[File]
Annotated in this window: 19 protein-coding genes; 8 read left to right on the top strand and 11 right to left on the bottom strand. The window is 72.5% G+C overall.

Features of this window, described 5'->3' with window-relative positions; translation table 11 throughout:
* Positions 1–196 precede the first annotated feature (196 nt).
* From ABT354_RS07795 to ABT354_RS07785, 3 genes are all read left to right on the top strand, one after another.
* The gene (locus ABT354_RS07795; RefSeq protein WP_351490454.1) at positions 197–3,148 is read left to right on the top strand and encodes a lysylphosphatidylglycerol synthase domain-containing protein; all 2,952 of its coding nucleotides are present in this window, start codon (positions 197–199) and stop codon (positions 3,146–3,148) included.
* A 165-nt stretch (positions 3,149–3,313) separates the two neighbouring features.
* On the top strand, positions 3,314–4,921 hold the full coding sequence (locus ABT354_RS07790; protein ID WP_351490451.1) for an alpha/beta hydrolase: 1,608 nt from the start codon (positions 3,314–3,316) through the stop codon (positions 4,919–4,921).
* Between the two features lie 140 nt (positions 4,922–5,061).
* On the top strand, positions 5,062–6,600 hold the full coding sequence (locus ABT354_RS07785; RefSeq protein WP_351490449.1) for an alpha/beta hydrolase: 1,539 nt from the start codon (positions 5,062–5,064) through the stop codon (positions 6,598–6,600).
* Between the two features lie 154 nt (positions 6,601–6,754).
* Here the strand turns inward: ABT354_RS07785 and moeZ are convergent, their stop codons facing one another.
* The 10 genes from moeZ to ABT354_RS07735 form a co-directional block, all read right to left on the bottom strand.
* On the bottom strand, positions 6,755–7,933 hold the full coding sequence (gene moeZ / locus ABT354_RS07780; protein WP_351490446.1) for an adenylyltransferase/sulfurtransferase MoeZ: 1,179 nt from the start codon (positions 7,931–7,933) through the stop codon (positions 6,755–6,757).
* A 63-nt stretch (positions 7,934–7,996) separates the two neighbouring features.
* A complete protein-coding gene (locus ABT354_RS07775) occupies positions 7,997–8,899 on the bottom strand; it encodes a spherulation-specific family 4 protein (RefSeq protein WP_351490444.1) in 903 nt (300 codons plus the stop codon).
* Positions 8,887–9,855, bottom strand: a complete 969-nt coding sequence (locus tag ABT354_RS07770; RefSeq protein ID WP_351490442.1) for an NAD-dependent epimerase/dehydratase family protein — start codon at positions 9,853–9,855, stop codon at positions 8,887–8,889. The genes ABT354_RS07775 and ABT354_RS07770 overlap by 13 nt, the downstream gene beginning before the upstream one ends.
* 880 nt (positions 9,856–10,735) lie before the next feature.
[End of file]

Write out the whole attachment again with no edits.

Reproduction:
Annotated in this window: 19 protein-coding genes; 8 read left to right on the top strand and 11 right to left on the bottom strand. The window is 72.5% G+C overall.

Features of this window, described 5'->3' with window-relative positions; translation table 11 throughout:
* Positions 1–196 precede the first annotated feature (196 nt).
* From ABT354_RS07795 to ABT354_RS07785, 3 genes are all read left to right on the top strand, one after another.
* The gene (locus ABT354_RS07795; RefSeq protein WP_351490454.1) at positions 197–3,148 is read left to right on the top strand and encodes a lysylphosphatidylglycerol synthase domain-containing protein; all 2,952 of its coding nucleotides are present in this window, start codon (positions 197–199) and stop codon (positions 3,146–3,148) included.
* A 165-nt stretch (positions 3,149–3,313) separates the two neighbouring features.
* On the top strand, positions 3,314–4,921 hold the full coding sequence (locus ABT354_RS07790; protein ID WP_351490451.1) for an alpha/beta hydrolase: 1,608 nt from the start codon (positions 3,314–3,316) through the stop codon (positions 4,919–4,921).
* Between the two features lie 140 nt (positions 4,922–5,061).
* On the top strand, positions 5,062–6,600 hold the full coding sequence (locus ABT354_RS07785; RefSeq protein WP_351490449.1) for an alpha/beta hydrolase: 1,539 nt from the start codon (positions 5,062–5,064) through the stop codon (positions 6,598–6,600).
* Between the two features lie 154 nt (positions 6,601–6,754).
* Here the strand turns inward: ABT354_RS07785 and moeZ are convergent, their stop codons facing one another.
* The 10 genes from moeZ to ABT354_RS07735 form a co-directional block, all read right to left on the bottom strand.
* On the bottom strand, positions 6,755–7,933 hold the full coding sequence (gene moeZ / locus ABT354_RS07780; protein WP_351490446.1) for an adenylyltransferase/sulfurtransferase MoeZ: 1,179 nt from the start codon (positions 7,931–7,933) through the stop codon (positions 6,755–6,757).
* A 63-nt stretch (positions 7,934–7,996) separates the two neighbouring features.
* A complete protein-coding gene (locus ABT354_RS07775) occupies positions 7,997–8,899 on the bottom strand; it encodes a spherulation-specific family 4 protein (RefSeq protein WP_351490444.1) in 903 nt (300 codons plus the stop codon).
* Positions 8,887–9,855, bottom strand: a complete 969-nt coding sequence (locus tag ABT354_RS07770; RefSeq protein ID WP_351490442.1) for an NAD-dependent epimerase/dehydratase family protein — start codon at positions 9,853–9,855, stop codon at positions 8,887–8,889. The genes ABT354_RS07775 and ABT354_RS07770 overlap by 13 nt, the downstream gene beginning before the upstream one ends.
* 880 nt (positions 9,856–10,735) lie before the next feature.